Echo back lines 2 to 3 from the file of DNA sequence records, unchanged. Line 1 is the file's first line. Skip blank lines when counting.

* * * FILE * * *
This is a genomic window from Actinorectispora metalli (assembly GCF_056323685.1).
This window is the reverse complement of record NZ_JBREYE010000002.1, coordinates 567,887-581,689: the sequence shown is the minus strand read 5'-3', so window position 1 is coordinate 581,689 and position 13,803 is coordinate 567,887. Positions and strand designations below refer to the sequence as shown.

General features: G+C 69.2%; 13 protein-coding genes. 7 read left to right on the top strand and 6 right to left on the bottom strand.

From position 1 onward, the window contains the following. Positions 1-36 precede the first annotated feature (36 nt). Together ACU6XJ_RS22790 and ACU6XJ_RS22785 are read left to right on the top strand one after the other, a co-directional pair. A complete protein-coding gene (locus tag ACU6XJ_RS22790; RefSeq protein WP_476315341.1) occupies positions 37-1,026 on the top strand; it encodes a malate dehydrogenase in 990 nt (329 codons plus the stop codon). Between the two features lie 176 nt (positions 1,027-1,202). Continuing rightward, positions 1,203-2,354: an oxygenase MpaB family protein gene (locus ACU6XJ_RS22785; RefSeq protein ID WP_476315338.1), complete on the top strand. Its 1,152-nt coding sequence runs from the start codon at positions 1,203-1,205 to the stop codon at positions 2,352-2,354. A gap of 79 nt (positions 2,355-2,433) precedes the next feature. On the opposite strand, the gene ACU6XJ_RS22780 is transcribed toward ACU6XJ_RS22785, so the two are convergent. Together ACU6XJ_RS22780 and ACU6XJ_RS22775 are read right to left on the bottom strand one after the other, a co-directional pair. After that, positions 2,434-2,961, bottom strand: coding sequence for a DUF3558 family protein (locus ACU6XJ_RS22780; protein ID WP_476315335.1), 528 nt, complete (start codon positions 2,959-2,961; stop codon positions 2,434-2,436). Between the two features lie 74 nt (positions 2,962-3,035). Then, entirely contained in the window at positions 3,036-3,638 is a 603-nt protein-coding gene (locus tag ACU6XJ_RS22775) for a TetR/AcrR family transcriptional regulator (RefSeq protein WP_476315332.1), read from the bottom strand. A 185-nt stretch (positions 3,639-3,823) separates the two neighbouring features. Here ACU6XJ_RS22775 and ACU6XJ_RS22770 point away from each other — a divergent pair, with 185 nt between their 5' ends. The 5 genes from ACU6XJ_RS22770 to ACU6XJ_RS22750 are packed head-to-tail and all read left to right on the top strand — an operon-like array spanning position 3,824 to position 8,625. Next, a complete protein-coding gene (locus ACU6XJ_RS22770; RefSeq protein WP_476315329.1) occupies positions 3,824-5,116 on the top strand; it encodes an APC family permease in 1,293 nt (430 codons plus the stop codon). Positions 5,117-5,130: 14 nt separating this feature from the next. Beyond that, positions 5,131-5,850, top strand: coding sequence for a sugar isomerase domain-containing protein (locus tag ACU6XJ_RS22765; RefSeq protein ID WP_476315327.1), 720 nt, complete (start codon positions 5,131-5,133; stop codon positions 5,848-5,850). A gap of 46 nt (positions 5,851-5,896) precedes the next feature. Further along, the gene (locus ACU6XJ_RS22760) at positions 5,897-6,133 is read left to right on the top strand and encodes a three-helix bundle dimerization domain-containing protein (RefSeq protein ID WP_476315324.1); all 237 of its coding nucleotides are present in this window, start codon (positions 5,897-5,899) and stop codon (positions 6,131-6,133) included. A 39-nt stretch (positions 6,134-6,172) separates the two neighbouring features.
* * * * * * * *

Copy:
This window is the reverse complement of record NZ_JBREYE010000002.1, coordinates 567,887-581,689: the sequence shown is the minus strand read 5'-3', so window position 1 is coordinate 581,689 and position 13,803 is coordinate 567,887. Positions and strand designations below refer to the sequence as shown.

General features: G+C 69.2%; 13 protein-coding genes. 7 read left to right on the top strand and 6 right to left on the bottom strand.